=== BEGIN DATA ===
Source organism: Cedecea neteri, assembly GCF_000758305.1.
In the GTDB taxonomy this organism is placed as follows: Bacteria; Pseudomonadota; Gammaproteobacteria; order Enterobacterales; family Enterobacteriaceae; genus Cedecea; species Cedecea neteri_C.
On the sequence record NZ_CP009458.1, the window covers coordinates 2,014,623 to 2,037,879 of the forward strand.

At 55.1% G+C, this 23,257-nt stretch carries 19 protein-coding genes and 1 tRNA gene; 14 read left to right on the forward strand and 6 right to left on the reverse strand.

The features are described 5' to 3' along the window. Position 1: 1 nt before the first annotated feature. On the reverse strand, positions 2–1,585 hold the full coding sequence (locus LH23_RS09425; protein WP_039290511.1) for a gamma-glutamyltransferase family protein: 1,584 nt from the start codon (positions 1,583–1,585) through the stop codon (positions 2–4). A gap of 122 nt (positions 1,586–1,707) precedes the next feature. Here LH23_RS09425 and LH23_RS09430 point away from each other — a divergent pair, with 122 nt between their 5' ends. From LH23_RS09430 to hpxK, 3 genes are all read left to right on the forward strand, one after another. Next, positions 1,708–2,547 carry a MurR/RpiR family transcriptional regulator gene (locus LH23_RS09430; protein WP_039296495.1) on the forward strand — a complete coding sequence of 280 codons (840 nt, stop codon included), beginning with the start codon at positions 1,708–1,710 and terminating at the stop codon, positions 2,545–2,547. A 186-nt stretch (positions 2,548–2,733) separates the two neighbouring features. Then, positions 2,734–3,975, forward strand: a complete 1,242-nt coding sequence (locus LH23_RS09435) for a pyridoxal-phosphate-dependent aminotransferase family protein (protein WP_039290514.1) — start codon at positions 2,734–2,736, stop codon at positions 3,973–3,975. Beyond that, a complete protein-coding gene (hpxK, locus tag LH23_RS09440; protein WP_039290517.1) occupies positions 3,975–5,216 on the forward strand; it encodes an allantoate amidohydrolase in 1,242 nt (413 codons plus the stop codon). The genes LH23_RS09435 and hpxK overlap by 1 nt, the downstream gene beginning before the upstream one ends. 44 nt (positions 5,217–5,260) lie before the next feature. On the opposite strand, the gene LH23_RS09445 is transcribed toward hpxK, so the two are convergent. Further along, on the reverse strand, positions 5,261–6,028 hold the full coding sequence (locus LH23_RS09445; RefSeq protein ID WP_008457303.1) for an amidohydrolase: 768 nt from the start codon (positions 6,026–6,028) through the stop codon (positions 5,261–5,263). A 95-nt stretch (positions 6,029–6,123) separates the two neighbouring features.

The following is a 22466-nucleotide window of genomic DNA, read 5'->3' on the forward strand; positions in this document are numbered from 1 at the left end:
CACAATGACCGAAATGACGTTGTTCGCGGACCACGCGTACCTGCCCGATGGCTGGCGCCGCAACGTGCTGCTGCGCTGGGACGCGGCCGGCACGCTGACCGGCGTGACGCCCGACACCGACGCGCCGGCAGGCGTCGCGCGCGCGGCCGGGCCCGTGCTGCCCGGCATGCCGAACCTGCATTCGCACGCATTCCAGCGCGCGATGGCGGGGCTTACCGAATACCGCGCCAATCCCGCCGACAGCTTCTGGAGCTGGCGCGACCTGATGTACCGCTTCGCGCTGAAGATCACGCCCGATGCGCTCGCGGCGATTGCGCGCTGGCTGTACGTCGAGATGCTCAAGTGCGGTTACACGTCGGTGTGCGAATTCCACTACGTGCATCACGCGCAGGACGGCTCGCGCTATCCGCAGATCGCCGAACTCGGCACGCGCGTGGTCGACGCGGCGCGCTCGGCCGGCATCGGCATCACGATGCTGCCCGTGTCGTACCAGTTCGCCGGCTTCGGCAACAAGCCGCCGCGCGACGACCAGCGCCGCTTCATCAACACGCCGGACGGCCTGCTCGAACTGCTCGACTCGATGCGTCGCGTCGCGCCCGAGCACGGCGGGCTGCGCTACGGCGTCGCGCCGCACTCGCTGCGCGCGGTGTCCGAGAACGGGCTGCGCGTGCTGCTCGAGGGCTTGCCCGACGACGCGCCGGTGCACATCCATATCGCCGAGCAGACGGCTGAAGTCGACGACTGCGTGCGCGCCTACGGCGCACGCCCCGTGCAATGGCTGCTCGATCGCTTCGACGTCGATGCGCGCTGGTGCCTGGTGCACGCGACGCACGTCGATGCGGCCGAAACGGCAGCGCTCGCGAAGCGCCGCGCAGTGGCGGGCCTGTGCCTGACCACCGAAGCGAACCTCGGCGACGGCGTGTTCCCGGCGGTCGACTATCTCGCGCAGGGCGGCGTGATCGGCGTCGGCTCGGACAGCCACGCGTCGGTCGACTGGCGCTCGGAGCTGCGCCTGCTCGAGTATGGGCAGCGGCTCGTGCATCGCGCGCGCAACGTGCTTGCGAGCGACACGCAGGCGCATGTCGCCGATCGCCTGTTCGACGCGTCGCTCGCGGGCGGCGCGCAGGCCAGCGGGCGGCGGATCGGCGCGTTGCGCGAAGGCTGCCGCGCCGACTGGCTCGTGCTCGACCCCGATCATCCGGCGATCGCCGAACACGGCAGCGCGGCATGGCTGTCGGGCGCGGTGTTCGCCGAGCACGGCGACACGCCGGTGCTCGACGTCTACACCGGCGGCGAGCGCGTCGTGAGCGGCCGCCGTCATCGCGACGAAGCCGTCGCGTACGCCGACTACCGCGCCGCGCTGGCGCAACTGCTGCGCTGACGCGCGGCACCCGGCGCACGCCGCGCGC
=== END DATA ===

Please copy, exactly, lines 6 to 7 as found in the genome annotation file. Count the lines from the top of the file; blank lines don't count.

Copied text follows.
The following is a 22466-nucleotide window of genomic DNA, read 5'->3' on the forward strand; positions in this document are numbered from 1 at the left end:
CACAATGACCGAAATGACGTTGTTCGCGGACCACGCGTACCTGCCCGATGGCTGGCGCCGCAACGTGCTGCTGCGCTGGGACGCGGCCGGCACGCTGACCGGCGTGACGCCCGACACCGACGCGCCGGCAGGCGTCGCGCGCGCGGCCGGGCCCGTGCTGCCCGGCATGCCGAACCTGCATTCGCACGCATTCCAGCGCGCGATGGCGGGGCTTACCGAATACCGCGCCAATCCCGCCGACAGCTTCTGGAGCTGGCGCGACCTGATGTACCGCTTCGCGCTGAAGATCACGCCCGATGCGCTCGCGGCGATTGCGCGCTGGCTGTACGTCGAGATGCTCAAGTGCGGTTACACGTCGGTGTGCGAATTCCACTACGTGCATCACGCGCAGGACGGCTCGCGCTATCCGCAGATCGCCGAACTCGGCACGCGCGTGGTCGACGCGGCGCGCTCGGCCGGCATCGGCATCACGATGCTGCCCGTGTCGTACCAGTTCGCCGGCTTCGGCAACAAGCCGCCGCGCGACGACCAGCGCCGCTTCATCAACACGCCGGACGGCCTGCTCGAACTGCTCGACTCGATGCGTCGCGTCGCGCCCGAGCACGGCGGGCTGCGCTACGGCGTCGCGCCGCACTCGCTGCGCGCGGTGTCCGAGAACGGGCTGCGCGTGCTGCTCGAGGGCTTGCCCGACGACGCGCCGGTGCACATCCATATCGCCGAGCAGACGGCTGAAGTCGACGACTGCGTGCGCGCCTACGGCGCACGCCCCGTGCAATGGCTGCTCGATCGCTTCGACGTCGATGCGCGCTGGTGCCTGGTGCACGCGACGCACGTCGATGCGGCCGAAACGGCAGCGCTCGCGAAGCGCCGCGCAGTGGCGGGCCTGTGCCTGACCACCGAAGCGAACCTCGGCGACGGCGTGTTCCCGGCGGTCGACTATCTCGCGCAGGGCGGCGTGATCGGCGTCGGCTCGGACAGCCACGCGTCGGTCGACTGGCGCTCGGAGCTGCGCCTGCTCGAGTATGGGCAGCGGCTCGTGCATCGCGCGCGCAACGTGCTTGCGAGCGACACGCAGGCGCATGTCGCCGATCGCCTGTTCGACGCGTCGCTCGCGGGCGGCGCGCAGGCCAGCGGGCGGCGGATCGGCGCGTTGCGCGAAGGCTGCCGCGCCGACTGGCTCGTGCTCGACCCCGATCATCCGGCGATCGCCGAACACGGCAGCGCGGCATGGCTGTCGGGCGCGGTGTTCGCCGAGCACGGCGACACGCCGGTGCTCGACGTCTACACCGGCGGCGAGCGCGTCGTGAGCGGCCGCCGTCATCGCGACGAAGCCGTCGCGTACGCCGACTACCGCGCCGCGCTGGCGCAACTGCTGCGCTGACGCGCGGCACCCGGCGCACGCCGCGCGC